The Chief Executive advised that the Council had continuously operated two years in advance with its budget planning and would continue to do so, which was what had allowed services to be maintained and grown, which had largely been achieved through commercial income. The proposed process would continue to income generate, as well as look at efficiencies, and if necessary would consider a reduction in some services.


It was added that Members would be involved throughout the process and any risks would be clearly explained, and a reporting mechanism would be established to ensure all parties were properly briefed.


Several Members pointed to previous examples of where they felt services committees had been sidelined in the decision-making process, however it was also confirmed by the Chief Executive that services committees would continue to be informed and involved, and reports would not come forward to Corporate Management Committee without the relevant service committee having the chance to contribute in whatever way was appropriate.


The Committee chair added that Corporate Management Committee membership included the chairs of all services committees, and it would not be intended to diminish or devalue those committees, but having one central committee with oversight of the process being shaped by the Member Working Party was an appropriate way forward, whilst Overview & Scrutiny Select Committee would also play a key role in tracking and challenging progress

and delivery.


The regularity of reporting back was also discussed, and whilst it was considered too much of a burden to ask officers to provide an update report at every Corporate Management Committee, the Project Management action tracker being developed would track all corporate plan actions. A Member asked for appropriate transparency in order to know the detail rather than just the headline.


A named vote was requested on recommendation (ii) only and voting was as follows:


For (7)

Cllrs Gracey, Willingale, Balkan, Coen, Cressey, Snow, Willingale


Against (5)

Cllrs Gillham, King, Mullens, Ringham, Whyte


Abstain (0)



Resolved that –


  1. Progress against the actions set out in the Medium-Term Financial Strategy was noted.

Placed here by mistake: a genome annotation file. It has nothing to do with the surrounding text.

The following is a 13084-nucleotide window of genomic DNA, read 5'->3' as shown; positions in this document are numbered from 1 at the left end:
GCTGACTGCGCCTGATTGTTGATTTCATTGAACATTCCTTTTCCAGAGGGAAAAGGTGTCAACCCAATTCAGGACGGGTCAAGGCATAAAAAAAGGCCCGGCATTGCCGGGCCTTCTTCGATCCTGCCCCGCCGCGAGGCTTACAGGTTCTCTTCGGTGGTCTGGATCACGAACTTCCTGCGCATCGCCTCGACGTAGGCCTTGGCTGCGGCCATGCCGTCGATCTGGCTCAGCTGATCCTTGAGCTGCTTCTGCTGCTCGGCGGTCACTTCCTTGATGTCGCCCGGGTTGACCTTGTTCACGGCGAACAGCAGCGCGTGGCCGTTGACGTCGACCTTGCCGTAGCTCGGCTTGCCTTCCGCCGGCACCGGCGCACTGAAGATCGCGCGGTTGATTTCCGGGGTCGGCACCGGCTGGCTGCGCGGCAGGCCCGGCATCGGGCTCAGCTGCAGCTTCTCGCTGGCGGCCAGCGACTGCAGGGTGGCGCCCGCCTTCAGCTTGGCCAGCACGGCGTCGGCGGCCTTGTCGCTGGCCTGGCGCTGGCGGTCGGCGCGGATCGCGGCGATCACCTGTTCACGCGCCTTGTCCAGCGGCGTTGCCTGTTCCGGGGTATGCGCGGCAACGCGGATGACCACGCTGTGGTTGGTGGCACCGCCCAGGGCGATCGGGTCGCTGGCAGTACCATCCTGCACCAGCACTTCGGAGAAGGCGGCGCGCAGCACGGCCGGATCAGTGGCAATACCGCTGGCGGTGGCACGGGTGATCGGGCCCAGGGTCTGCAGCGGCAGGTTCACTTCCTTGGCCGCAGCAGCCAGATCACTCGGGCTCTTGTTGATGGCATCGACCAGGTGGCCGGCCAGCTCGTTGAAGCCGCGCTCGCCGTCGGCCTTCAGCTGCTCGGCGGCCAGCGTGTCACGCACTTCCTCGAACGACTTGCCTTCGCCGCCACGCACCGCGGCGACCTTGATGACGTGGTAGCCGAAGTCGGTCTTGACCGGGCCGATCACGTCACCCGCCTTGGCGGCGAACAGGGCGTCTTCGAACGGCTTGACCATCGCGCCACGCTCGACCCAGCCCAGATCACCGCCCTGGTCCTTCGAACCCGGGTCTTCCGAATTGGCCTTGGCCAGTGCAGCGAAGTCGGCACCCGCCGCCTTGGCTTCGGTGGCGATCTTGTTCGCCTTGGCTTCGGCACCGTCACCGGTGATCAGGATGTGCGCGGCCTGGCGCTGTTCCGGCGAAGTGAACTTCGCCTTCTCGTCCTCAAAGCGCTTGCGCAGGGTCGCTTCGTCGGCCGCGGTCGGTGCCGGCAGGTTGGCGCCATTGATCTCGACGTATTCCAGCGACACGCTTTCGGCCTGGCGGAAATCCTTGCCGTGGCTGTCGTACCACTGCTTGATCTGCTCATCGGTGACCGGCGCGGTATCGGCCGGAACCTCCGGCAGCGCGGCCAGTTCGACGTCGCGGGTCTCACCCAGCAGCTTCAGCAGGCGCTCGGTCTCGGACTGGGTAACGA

1. The approach set out in the report to the identification and delivery of savings, income generation and efficiencies was recommended to full Council.


  1. The transfers to reserves as set out in the report and the creation of the Planned Underspend Reserve and the Service Transformation Reserve (subject to the final outturn position for 2022/23) was approved.


Councillor IT Hardware Refresh pdf icon PDF 81 KB

Additional documents:


Five years on from the Council’s elected members being issued with Surface Pros for their civic duties, the Councillor IT device refresh had been established to decide next steps.


Feedback from a recent Councillor survey had resulted in the desire to have larger screens and a better keyboard.  The survey also revealed that Councillor devices were extremely well-used.


Officers recommended an extensive procurement exercise and to extend the life of devices from four to six years and establish an ongoing maintenance programme.


It was confirmed that the current Surface Pros would be replaced in May 2024 and the existing devices would be re-purposed.


Resolved that –


1.     Committee noted the findings and outcome of the Members survey on IT devices.


2.     Approved the recommendation to begin procurement and rollout of
replacement IT devices in early 2024. This would allow new devices to be deployed following the May 2024 elections.


3.     Approved the recommendation to extend the replacement cycle for
councillor IT devices from four years to a minimum of six years. Devices may be replaced sooner if they are lost, stolen, or beyond economic repair.


Outside Bodies - third round pdf icon PDF 65 KB

Additional documents:


In advance of the vote the Leader announced that he had requested dispensation from the chair of the Community Safety Partnership to appoint an additional borough councillor for this municipal year only, with future appointments being made from Community Services Committee. 


In the meantime the terms of reference of the Community Safety Partnership would be updated, and the councillor who came second in the vote would be contacted by the chair of the Community Safety Partnership following discussions with key stakeholders to confirm acceptance of the additional appointment.


Resolved that –


The following appointments be made, in accordance with the arrangements set out in the report:


Organisation/Type of Representation


Basingstoke Canal JMC – Member

Cllr Scott Lewis

Basingstoke Canal JMC – Deputy

Cllr Mike Smith

Community Safety Partnership

Cllr Alex Balkan

Egham Chamber of Commerce

Cllr Margaret Harnden

South East England Councils

Cllr Tom Gracey



Social Media House Rules pdf icon PDF 62 KB

Additional documents:


The purpose of the report was to introduce light-touch rules around the Council’s engagement with the public and ensuring its channels were used appropriately.  As audiences who accessed these channels continued to grow, a slight increase had been detected in individuals being abusive or going off-topic.


The rules would help to manage such occasions by providing sanctions to either delete posts that were accusational in nature or contained bad language, although authors would have the ability to re-post using more appropriate language.  As a last resort, any users who consistently flout the rules could be blocked from a platform, but would still be able to access the Council’s output in other channels or through the website.


The Committee was supportive of the house rules, however a Member flagged up a recent Council social media post that highlighted the work done to reduce carbon with electricity, when the Council merely benefitted from a national policy, and asked that every effort was made to ensure that all output was factual and accurate.


Resolved that –


1)    The committee approved the adoption of a set of social media house rules, including that the Council values freedom of speech, and supported the reasons why in a very small number of cases comments might be deleted and users blocked.